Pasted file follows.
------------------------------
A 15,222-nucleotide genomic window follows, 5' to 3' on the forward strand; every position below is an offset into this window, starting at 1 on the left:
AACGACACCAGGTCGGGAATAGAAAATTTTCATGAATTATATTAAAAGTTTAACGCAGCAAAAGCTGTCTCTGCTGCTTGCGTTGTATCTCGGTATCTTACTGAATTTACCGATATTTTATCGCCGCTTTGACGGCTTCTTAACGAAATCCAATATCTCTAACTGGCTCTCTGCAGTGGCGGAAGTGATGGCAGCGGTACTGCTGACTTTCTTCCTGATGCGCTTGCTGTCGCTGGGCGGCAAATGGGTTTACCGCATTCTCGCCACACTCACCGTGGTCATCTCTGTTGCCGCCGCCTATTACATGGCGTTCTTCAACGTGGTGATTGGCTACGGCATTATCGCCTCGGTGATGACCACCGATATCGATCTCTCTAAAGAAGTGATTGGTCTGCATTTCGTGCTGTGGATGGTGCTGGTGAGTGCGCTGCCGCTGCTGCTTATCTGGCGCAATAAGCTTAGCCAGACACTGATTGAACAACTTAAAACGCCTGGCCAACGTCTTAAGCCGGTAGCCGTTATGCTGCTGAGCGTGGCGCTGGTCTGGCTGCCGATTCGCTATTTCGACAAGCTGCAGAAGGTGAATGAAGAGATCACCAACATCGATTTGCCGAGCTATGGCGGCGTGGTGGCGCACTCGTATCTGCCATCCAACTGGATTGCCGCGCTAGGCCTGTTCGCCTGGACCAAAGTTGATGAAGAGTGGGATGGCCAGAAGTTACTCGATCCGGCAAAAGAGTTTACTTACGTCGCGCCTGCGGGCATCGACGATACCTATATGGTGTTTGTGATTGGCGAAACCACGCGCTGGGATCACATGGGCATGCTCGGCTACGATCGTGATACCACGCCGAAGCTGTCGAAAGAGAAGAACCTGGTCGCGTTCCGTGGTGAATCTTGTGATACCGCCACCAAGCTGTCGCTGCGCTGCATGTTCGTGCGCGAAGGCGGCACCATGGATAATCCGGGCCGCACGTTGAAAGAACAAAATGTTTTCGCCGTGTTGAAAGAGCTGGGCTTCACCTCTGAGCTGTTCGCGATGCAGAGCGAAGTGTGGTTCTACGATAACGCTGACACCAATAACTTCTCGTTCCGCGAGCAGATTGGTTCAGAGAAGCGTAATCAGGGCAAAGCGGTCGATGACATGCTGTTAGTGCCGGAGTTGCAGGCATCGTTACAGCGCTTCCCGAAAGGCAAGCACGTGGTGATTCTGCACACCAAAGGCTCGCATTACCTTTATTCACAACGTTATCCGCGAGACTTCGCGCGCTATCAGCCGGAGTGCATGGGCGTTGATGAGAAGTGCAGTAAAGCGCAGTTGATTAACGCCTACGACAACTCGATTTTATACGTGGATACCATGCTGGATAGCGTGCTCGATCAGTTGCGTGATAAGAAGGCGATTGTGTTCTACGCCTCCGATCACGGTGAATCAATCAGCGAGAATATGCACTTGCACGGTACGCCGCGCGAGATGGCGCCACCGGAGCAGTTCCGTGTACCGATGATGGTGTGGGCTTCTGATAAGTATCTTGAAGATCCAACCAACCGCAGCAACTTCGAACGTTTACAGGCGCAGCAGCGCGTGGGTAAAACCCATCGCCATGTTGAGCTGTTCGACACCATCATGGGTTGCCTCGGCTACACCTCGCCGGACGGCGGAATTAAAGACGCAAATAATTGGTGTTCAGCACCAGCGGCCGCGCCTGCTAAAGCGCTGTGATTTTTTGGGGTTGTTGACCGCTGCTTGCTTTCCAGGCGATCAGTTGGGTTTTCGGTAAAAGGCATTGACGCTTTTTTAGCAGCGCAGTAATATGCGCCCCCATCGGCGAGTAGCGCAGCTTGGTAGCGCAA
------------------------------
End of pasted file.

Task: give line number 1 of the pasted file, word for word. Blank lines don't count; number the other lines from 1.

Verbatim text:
A 15,222-nucleotide genomic window follows, 5' to 3' on the forward strand; every position below is an offset into this window, starting at 1 on the left: